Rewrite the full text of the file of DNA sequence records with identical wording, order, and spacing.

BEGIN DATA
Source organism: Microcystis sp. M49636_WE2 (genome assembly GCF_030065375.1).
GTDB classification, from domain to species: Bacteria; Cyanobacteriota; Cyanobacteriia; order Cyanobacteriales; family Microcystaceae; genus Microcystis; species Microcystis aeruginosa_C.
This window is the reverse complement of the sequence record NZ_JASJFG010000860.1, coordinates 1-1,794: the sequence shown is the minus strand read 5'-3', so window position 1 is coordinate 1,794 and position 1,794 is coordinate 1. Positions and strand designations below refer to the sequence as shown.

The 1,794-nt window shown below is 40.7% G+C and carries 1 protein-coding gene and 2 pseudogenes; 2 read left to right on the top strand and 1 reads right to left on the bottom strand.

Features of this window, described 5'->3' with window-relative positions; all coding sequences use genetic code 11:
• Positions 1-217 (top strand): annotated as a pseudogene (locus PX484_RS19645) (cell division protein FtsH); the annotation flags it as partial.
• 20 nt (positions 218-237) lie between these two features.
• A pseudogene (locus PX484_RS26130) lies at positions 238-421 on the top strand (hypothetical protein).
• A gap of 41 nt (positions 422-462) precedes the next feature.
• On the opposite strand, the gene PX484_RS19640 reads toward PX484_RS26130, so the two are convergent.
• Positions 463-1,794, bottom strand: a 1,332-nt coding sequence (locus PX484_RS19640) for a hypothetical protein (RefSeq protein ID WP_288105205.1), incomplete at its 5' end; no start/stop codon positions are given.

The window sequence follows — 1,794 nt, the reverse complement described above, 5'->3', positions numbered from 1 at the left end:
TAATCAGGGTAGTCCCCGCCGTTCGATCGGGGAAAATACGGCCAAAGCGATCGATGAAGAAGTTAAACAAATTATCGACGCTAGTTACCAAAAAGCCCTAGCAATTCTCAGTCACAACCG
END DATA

Source organism: Microcystis sp. M49636_WE2 (genome assembly GCF_030065375.1).
GTDB classification, from domain to species: Bacteria; Cyanobacteriota; Cyanobacteriia; order Cyanobacteriales; family Microcystaceae; genus Microcystis; species Microcystis aeruginosa_C.
This window is the reverse complement of the sequence record NZ_JASJFG010000860.1, coordinates 1-1,794: the sequence shown is the minus strand read 5'-3', so window position 1 is coordinate 1,794 and position 1,794 is coordinate 1. Positions and strand designations below refer to the sequence as shown.

The 1,794-nt window shown below is 40.7% G+C and carries 1 protein-coding gene and 2 pseudogenes; 2 read left to right on the top strand and 1 reads right to left on the bottom strand.

Features of this window, described 5'->3' with window-relative positions; all coding sequences use genetic code 11:
• Positions 1-217 (top strand): annotated as a pseudogene (locus PX484_RS19645) (cell division protein FtsH); the annotation flags it as partial.
• 20 nt (positions 218-237) lie between these two features.
• A pseudogene (locus PX484_RS26130) lies at positions 238-421 on the top strand (hypothetical protein).
• A gap of 41 nt (positions 422-462) precedes the next feature.
• On the opposite strand, the gene PX484_RS19640 reads toward PX484_RS26130, so the two are convergent.
• Positions 463-1,794, bottom strand: a 1,332-nt coding sequence (locus PX484_RS19640) for a hypothetical protein (RefSeq protein ID WP_288105205.1), incomplete at its 5' end; no start/stop codon positions are given.

The window sequence follows — 1,794 nt, the reverse complement described above, 5'->3', positions numbered from 1 at the left end:
TAATCAGGGTAGTCCCCGCCGTTCGATCGGGGAAAATACGGCCAAAGCGATCGATGAAGAAGTTAAACAAATTATCGACGCTAGTTACCAAAAAGCCCTAGCAATTCTCAGTCACAACCG